Much has been made of the affinities the book shares with our culture of oversharing and reality television. We accept now with relatively little fuss the exhaustive celebrity pabulum that passes for news in this culture, and with only the slightest bit of derision do we welcome new trends in social networking and surveillance. Much of asserting one’s identity within a certain socio-cultural class these days seems to revolve around emphasizing one’s non-participation in these phenomena. One could then make an argument about taste politics here: what makes My Struggle interesting is its engagement – as a piece of “high-brow” literature – with the dynamic that functions as an engine of “low-brow” culture (i.e., reality television). In that sense, the title could refer to the struggle felt by the typical overeducated, socially conscious, insufferably liberal reader (i.e., myself). Here one could return to the NYTimes piece linked earlier, of which I’m not a fan (although that is a shambolic rant for another day). How can a reasonably aware, socially and politically conscious, pseudo-intellectual reader struggle with reconciling the basest human tendencies of voyeurism in an oversaturated media culture and attempting to – in a bowdlerization of this very blog’s tagline – nourish one’s mind with challenging literature?

Obviously, my solution to this struggle was to write a less elegantly-planned-but-similarly-overlong blog post. 

I think it could then be said that My Struggle transcends these taste cultures (which themselves might be cultures of social class) in a very subtly confrontational way, and for that reason, I consider it essential reading. But don’t take my words for it. 

Have you read My Struggle (Vol. 1)? If so, what did you think?

(For a full list of everything I’ve read this year, and to be social networking friends, see Goodreads).

* “Plot keywords: meat loaf.” I LOL-IRL’ed


Breaking news from Libya

February 11, 2011

As part of this blog’s continuing effort to document American civilization from the perspective of the career of Jennifer 8. Lee (that is the project, right, Dana?), I would like to note that Lee has not only a desktop-optimized website, jennifer8lee.com, but a mobile-optimized website (jenny8lee.com) and a personal URL shortener (j8.ly).

Clever people and their clever people parties.

– posted by Mike


My hobby

September 25, 2010

Source data.

Authorial usage of personal nouns and pronouns, such as “I have never read…” were not included. Months with blank data contained no direct references to the personal life of Mr. Hitchens. Months marked “0” contained zero words prior to the first verb, noun or pronoun referring to the personal life of Mr. Hitchens.

– posted by Mike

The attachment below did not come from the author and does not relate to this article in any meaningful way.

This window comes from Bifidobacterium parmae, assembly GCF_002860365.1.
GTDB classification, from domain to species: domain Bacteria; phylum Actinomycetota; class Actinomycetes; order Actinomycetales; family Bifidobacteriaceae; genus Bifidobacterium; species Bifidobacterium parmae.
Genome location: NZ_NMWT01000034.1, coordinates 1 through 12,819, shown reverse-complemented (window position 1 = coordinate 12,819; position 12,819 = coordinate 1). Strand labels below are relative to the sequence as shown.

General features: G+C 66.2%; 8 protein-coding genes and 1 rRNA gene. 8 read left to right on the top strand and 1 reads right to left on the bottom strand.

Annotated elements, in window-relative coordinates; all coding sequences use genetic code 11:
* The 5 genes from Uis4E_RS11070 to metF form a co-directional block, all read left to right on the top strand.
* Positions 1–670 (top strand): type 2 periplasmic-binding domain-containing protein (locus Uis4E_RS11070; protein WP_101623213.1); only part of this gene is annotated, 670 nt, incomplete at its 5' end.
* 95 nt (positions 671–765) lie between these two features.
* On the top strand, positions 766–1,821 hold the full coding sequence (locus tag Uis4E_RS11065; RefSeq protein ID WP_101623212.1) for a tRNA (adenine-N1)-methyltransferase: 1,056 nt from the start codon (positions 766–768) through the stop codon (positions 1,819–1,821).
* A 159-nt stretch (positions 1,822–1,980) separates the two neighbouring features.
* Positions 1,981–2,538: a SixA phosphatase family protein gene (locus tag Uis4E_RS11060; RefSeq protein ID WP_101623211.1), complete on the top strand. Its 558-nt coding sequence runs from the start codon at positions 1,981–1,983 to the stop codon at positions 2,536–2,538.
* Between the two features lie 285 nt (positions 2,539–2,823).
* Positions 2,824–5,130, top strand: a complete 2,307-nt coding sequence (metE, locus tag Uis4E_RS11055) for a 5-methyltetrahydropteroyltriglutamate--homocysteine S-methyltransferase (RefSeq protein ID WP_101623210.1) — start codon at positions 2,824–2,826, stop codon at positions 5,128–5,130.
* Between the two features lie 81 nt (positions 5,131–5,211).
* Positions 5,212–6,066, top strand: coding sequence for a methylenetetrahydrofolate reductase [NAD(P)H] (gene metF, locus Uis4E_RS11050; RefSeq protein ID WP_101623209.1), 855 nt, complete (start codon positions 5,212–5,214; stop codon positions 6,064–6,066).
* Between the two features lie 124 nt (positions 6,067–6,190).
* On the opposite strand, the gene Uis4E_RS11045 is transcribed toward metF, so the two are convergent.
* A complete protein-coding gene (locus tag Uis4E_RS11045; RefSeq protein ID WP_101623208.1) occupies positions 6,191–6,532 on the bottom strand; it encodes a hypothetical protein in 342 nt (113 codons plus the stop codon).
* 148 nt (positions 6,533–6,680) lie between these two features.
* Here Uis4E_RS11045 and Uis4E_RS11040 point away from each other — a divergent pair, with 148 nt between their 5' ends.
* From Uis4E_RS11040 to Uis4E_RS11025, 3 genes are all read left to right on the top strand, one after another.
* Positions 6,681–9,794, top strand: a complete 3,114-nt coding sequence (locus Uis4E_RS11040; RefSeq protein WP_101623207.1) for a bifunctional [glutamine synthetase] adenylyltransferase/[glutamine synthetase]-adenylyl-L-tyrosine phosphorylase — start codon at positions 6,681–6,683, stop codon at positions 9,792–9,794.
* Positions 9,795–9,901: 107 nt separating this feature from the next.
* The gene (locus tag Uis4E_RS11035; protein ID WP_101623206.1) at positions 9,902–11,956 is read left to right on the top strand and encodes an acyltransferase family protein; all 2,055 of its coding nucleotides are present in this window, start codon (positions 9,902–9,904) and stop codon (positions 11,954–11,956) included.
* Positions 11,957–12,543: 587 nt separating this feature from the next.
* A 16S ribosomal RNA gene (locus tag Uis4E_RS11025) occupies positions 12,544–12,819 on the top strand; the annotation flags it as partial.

Drama Doll

September 30, 2009

If you’re a female under the age of about thirty-five, you probably know about American Girl dolls; they each come with their own historical setting, a six-book series, multiple outfits and accessories, and the sound of about fifty million small and not-so-small girls pleading with their parents to buy them one. I was one of them, once; my mother, who was extremely pleased to see a doll with brown hair and eyes, had planned to surprise me with Samantha for Christmas, but I found the catalogue and, steeped to the brim with Laura Ingalls Wilder stories, begged for Kirsten because she was a pioneer and wore a sunbonnet. I got her that Christmas, twenty-one years ago, and still have her, along with quite a few accessory sets – bought one at a time, twice a year (birthday and Christmas). She was by far the longest-lasting and best toy I can remember having.

Mattel bought out the company about ten years ago and in addition to expanding their stable of dolls they now have modern dolls and “best friend” dolls, some of them being pushed harder than others (poor Kirsten – since her best friend Marta dies of cholera in Book 1, I don’t think she’ll be getting a shroud-wrapped companion doll any time soon). I hadn’t thought much about them for a while, but that all changed last February when, two months to the day after my daughter was born, one of their catalogues arrived in the mail. Coincidence? I like to think so. Anyway, a quick review brought me up to date – the “Girl of the Year” was named Chrissa (um … OK) and had two friend dolls named Gwen and Sonali. All of them, of course, retailing for $95 apiece. I got another catalogue a few weeks ago, which introduced their new WWI-era Jewish doll. So imagine my surprise, when noodling around on the Huffington Post instead of doing something more productive (like, say, bouncing a rubber ball off my living room for three hours) there was a piece describing the “controversial new homeless doll.” Another doll? What the hell?

Read the rest of this entry »


Ten years on

July 6, 2009

What the world needs now is a unified field theory of post-irony in the work of Wes Anderson, Dave Eggers and John Darnielle.

It’s the only thing that there’s just too little of.

– posted by Mike